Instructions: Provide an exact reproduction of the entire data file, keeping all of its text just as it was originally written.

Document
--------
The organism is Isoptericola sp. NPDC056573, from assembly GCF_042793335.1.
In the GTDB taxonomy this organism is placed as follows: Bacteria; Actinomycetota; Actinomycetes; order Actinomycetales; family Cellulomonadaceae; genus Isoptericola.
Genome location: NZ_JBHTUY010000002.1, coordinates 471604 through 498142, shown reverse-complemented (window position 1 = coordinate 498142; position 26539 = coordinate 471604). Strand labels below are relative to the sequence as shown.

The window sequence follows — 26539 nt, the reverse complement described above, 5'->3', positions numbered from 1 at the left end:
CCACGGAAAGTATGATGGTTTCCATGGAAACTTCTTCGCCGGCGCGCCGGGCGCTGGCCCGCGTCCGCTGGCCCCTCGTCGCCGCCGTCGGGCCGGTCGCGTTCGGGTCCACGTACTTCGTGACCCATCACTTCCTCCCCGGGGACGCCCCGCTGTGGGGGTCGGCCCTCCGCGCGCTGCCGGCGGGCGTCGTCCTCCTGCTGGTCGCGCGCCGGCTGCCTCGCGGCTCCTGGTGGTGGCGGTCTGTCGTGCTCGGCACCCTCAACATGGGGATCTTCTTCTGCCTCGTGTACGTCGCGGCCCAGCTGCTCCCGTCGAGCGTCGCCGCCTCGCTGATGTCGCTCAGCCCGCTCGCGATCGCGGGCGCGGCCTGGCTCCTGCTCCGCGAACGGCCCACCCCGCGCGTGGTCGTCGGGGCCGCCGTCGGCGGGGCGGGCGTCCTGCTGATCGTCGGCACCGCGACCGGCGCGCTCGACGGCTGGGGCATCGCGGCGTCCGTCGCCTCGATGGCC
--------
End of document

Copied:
The organism is Isoptericola sp. NPDC056573, from assembly GCF_042793335.1.
In the GTDB taxonomy this organism is placed as follows: Bacteria; Actinomycetota; Actinomycetes; order Actinomycetales; family Cellulomonadaceae; genus Isoptericola.
Genome location: NZ_JBHTUY010000002.1, coordinates 471604 through 498142, shown reverse-complemented (window position 1 = coordinate 498142; position 26539 = coordinate 471604). Strand labels below are relative to the sequence as shown.

The window sequence follows — 26539 nt, the reverse complement described above, 5'->3', positions numbered from 1 at the left end:
CCACGGAAAGTATGATGGTTTCCATGGAAACTTCTTCGCCGGCGCGCCGGGCGCTGGCCCGCGTCCGCTGGCCCCTCGTCGCCGCCGTCGGGCCGGTCGCGTTCGGGTCCACGTACTTCGTGACCCATCACTTCCTCCCCGGGGACGCCCCGCTGTGGGGGTCGGCCCTCCGCGCGCTGCCGGCGGGCGTCGTCCTCCTGCTGGTCGCGCGCCGGCTGCCTCGCGGCTCCTGGTGGTGGCGGTCTGTCGTGCTCGGCACCCTCAACATGGGGATCTTCTTCTGCCTCGTGTACGTCGCGGCCCAGCTGCTCCCGTCGAGCGTCGCCGCCTCGCTGATGTCGCTCAGCCCGCTCGCGATCGCGGGCGCGGCCTGGCTCCTGCTCCGCGAACGGCCCACCCCGCGCGTGGTCGTCGGGGCCGCCGTCGGCGGGGCGGGCGTCCTGCTGATCGTCGGCACCGCGACCGGCGCGCTCGACGGCTGGGGCATCGCGGCGTCCGTCGCCTCGATGGCC